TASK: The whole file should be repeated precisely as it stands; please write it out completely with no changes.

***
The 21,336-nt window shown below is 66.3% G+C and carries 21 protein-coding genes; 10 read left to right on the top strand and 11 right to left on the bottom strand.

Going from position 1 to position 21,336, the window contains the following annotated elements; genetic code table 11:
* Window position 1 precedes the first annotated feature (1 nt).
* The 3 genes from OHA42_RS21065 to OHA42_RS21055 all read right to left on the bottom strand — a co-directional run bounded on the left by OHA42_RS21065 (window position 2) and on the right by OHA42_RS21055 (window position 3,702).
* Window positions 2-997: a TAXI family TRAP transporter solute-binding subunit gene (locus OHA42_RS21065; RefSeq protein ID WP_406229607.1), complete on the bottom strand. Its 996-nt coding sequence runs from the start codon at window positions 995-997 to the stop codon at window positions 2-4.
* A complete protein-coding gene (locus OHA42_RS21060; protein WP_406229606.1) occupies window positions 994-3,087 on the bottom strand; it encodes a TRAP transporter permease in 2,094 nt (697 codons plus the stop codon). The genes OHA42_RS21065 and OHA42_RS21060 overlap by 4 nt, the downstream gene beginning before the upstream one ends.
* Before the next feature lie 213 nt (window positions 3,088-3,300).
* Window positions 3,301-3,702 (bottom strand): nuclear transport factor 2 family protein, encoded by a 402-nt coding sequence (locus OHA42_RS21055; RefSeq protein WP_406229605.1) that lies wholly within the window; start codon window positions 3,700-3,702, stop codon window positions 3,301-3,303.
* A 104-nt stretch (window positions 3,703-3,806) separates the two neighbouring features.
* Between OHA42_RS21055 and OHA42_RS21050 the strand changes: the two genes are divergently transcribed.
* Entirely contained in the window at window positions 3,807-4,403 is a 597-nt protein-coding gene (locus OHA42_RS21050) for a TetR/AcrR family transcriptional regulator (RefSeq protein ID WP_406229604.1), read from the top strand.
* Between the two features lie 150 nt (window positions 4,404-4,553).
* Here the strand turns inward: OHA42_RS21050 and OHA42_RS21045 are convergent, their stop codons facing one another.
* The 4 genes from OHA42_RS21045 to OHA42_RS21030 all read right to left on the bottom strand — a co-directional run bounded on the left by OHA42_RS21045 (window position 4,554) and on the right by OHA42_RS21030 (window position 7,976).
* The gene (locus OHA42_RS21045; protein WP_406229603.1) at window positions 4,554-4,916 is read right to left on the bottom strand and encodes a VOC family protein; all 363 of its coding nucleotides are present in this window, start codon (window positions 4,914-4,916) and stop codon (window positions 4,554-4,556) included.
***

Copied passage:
The 21,336-nt window shown below is 66.3% G+C and carries 21 protein-coding genes; 10 read left to right on the top strand and 11 right to left on the bottom strand.

Going from position 1 to position 21,336, the window contains the following annotated elements; genetic code table 11:
* Window position 1 precedes the first annotated feature (1 nt).
* The 3 genes from OHA42_RS21065 to OHA42_RS21055 all read right to left on the bottom strand — a co-directional run bounded on the left by OHA42_RS21065 (window position 2) and on the right by OHA42_RS21055 (window position 3,702).
* Window positions 2-997: a TAXI family TRAP transporter solute-binding subunit gene (locus OHA42_RS21065; RefSeq protein ID WP_406229607.1), complete on the bottom strand. Its 996-nt coding sequence runs from the start codon at window positions 995-997 to the stop codon at window positions 2-4.
* A complete protein-coding gene (locus OHA42_RS21060; protein WP_406229606.1) occupies window positions 994-3,087 on the bottom strand; it encodes a TRAP transporter permease in 2,094 nt (697 codons plus the stop codon). The genes OHA42_RS21065 and OHA42_RS21060 overlap by 4 nt, the downstream gene beginning before the upstream one ends.
* Before the next feature lie 213 nt (window positions 3,088-3,300).
* Window positions 3,301-3,702 (bottom strand): nuclear transport factor 2 family protein, encoded by a 402-nt coding sequence (locus OHA42_RS21055; RefSeq protein WP_406229605.1) that lies wholly within the window; start codon window positions 3,700-3,702, stop codon window positions 3,301-3,303.
* A 104-nt stretch (window positions 3,703-3,806) separates the two neighbouring features.
* Between OHA42_RS21055 and OHA42_RS21050 the strand changes: the two genes are divergently transcribed.
* Entirely contained in the window at window positions 3,807-4,403 is a 597-nt protein-coding gene (locus OHA42_RS21050) for a TetR/AcrR family transcriptional regulator (RefSeq protein ID WP_406229604.1), read from the top strand.
* Between the two features lie 150 nt (window positions 4,404-4,553).
* Here the strand turns inward: OHA42_RS21050 and OHA42_RS21045 are convergent, their stop codons facing one another.
* The 4 genes from OHA42_RS21045 to OHA42_RS21030 all read right to left on the bottom strand — a co-directional run bounded on the left by OHA42_RS21045 (window position 4,554) and on the right by OHA42_RS21030 (window position 7,976).
* The gene (locus OHA42_RS21045; protein WP_406229603.1) at window positions 4,554-4,916 is read right to left on the bottom strand and encodes a VOC family protein; all 363 of its coding nucleotides are present in this window, start codon (window positions 4,914-4,916) and stop codon (window positions 4,554-4,556) included.